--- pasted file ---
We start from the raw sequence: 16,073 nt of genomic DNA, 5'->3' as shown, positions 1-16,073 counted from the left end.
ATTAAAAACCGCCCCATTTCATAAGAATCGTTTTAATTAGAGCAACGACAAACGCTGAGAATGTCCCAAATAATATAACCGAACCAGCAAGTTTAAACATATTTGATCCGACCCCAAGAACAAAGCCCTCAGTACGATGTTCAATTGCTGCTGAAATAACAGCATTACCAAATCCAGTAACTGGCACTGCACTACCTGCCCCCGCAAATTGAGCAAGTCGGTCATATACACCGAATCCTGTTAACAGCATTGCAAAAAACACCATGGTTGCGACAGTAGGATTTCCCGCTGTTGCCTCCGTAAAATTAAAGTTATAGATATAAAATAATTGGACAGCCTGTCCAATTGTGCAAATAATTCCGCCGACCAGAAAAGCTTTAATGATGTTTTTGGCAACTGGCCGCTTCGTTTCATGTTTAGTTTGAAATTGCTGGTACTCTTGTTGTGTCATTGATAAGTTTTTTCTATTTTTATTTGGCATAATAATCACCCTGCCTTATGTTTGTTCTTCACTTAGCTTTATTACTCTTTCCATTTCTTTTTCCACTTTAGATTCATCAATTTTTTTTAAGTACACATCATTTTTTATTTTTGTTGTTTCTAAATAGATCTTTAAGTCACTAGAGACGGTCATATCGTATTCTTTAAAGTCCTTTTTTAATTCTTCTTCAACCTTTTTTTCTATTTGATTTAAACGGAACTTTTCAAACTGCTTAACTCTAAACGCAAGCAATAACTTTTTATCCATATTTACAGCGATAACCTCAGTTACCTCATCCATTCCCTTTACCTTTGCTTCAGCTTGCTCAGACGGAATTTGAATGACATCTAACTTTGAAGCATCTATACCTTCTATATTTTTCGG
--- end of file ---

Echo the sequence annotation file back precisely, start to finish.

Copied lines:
We start from the raw sequence: 16,073 nt of genomic DNA, 5'->3' as shown, positions 1-16,073 counted from the left end.
ATTAAAAACCGCCCCATTTCATAAGAATCGTTTTAATTAGAGCAACGACAAACGCTGAGAATGTCCCAAATAATATAACCGAACCAGCAAGTTTAAACATATTTGATCCGACCCCAAGAACAAAGCCCTCAGTACGATGTTCAATTGCTGCTGAAATAACAGCATTACCAAATCCAGTAACTGGCACTGCACTACCTGCCCCCGCAAATTGAGCAAGTCGGTCATATACACCGAATCCTGTTAACAGCATTGCAAAAAACACCATGGTTGCGACAGTAGGATTTCCCGCTGTTGCCTCCGTAAAATTAAAGTTATAGATATAAAATAATTGGACAGCCTGTCCAATTGTGCAAATAATTCCGCCGACCAGAAAAGCTTTAATGATGTTTTTGGCAACTGGCCGCTTCGTTTCATGTTTAGTTTGAAATTGCTGGTACTCTTGTTGTGTCATTGATAAGTTTTTTCTATTTTTATTTGGCATAATAATCACCCTGCCTTATGTTTGTTCTTCACTTAGCTTTATTACTCTTTCCATTTCTTTTTCCACTTTAGATTCATCAATTTTTTTTAAGTACACATCATTTTTTATTTTTGTTGTTTCTAAATAGATCTTTAAGTCACTAGAGACGGTCATATCGTATTCTTTAAAGTCCTTTTTTAATTCTTCTTCAACCTTTTTTTCTATTTGATTTAAACGGAACTTTTCAAACTGCTTAACTCTAAACGCAAGCAATAACTTTTTATCCATATTTACAGCGATAACCTCAGTTACCTCATCCATTCCCTTTACCTTTGCTTCAGCTTGCTCAGACGGAATTTGAATGACATCTAACTTTGAAGCATCTATACCTTCTATATTTTTCGG